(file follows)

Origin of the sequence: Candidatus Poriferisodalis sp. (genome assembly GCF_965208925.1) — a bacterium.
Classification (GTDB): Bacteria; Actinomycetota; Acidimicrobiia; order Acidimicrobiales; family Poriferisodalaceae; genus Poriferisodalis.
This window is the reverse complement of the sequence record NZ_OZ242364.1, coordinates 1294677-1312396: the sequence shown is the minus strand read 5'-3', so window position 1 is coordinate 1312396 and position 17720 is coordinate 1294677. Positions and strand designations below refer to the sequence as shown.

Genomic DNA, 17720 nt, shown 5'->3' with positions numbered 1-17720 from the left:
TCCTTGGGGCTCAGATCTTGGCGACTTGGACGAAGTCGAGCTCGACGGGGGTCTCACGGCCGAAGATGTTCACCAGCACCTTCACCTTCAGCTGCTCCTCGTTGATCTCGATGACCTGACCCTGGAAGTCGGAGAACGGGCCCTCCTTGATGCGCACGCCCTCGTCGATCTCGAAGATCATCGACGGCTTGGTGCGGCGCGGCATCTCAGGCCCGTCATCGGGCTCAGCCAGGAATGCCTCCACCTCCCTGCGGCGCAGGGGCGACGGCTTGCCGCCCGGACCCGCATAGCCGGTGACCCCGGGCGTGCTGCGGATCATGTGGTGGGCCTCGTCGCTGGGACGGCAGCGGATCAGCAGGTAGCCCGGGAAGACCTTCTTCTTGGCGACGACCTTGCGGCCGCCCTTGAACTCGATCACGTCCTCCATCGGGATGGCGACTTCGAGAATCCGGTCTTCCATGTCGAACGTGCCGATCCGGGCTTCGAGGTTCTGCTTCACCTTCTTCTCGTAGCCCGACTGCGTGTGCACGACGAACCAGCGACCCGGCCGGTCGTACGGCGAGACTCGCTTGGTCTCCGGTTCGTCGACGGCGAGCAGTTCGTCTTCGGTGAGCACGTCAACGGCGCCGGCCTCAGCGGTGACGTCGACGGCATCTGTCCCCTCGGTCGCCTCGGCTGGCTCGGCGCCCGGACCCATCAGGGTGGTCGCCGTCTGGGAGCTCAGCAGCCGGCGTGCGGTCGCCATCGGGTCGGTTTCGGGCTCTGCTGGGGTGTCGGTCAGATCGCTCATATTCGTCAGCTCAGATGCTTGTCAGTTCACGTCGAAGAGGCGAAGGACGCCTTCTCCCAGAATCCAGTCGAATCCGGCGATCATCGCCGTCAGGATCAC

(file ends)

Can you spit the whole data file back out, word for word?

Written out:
Origin of the sequence: Candidatus Poriferisodalis sp. (genome assembly GCF_965208925.1) — a bacterium.
Classification (GTDB): Bacteria; Actinomycetota; Acidimicrobiia; order Acidimicrobiales; family Poriferisodalaceae; genus Poriferisodalis.
This window is the reverse complement of the sequence record NZ_OZ242364.1, coordinates 1294677-1312396: the sequence shown is the minus strand read 5'-3', so window position 1 is coordinate 1312396 and position 17720 is coordinate 1294677. Positions and strand designations below refer to the sequence as shown.

Genomic DNA, 17720 nt, shown 5'->3' with positions numbered 1-17720 from the left:
TCCTTGGGGCTCAGATCTTGGCGACTTGGACGAAGTCGAGCTCGACGGGGGTCTCACGGCCGAAGATGTTCACCAGCACCTTCACCTTCAGCTGCTCCTCGTTGATCTCGATGACCTGACCCTGGAAGTCGGAGAACGGGCCCTCCTTGATGCGCACGCCCTCGTCGATCTCGAAGATCATCGACGGCTTGGTGCGGCGCGGCATCTCAGGCCCGTCATCGGGCTCAGCCAGGAATGCCTCCACCTCCCTGCGGCGCAGGGGCGACGGCTTGCCGCCCGGACCCGCATAGCCGGTGACCCCGGGCGTGCTGCGGATCATGTGGTGGGCCTCGTCGCTGGGACGGCAGCGGATCAGCAGGTAGCCCGGGAAGACCTTCTTCTTGGCGACGACCTTGCGGCCGCCCTTGAACTCGATCACGTCCTCCATCGGGATGGCGACTTCGAGAATCCGGTCTTCCATGTCGAACGTGCCGATCCGGGCTTCGAGGTTCTGCTTCACCTTCTTCTCGTAGCCCGACTGCGTGTGCACGACGAACCAGCGACCCGGCCGGTCGTACGGCGAGACTCGCTTGGTCTCCGGTTCGTCGACGGCGAGCAGTTCGTCTTCGGTGAGCACGTCAACGGCGCCGGCCTCAGCGGTGACGTCGACGGCATCTGTCCCCTCGGTCGCCTCGGCTGGCTCGGCGCCCGGACCCATCAGGGTGGTCGCCGTCTGGGAGCTCAGCAGCCGGCGTGCGGTCGCCATCGGGTCGGTTTCGGGCTCTGCTGGGGTGTCGGTCAGATCGCTCATATTCGTCAGCTCAGATGCTTGTCAGTTCACGTCGAAGAGGCGAAGGACGCCTTCTCCCAGAATCCAGTCGAATCCGGCGATCATCGCCGTCAGGATCAC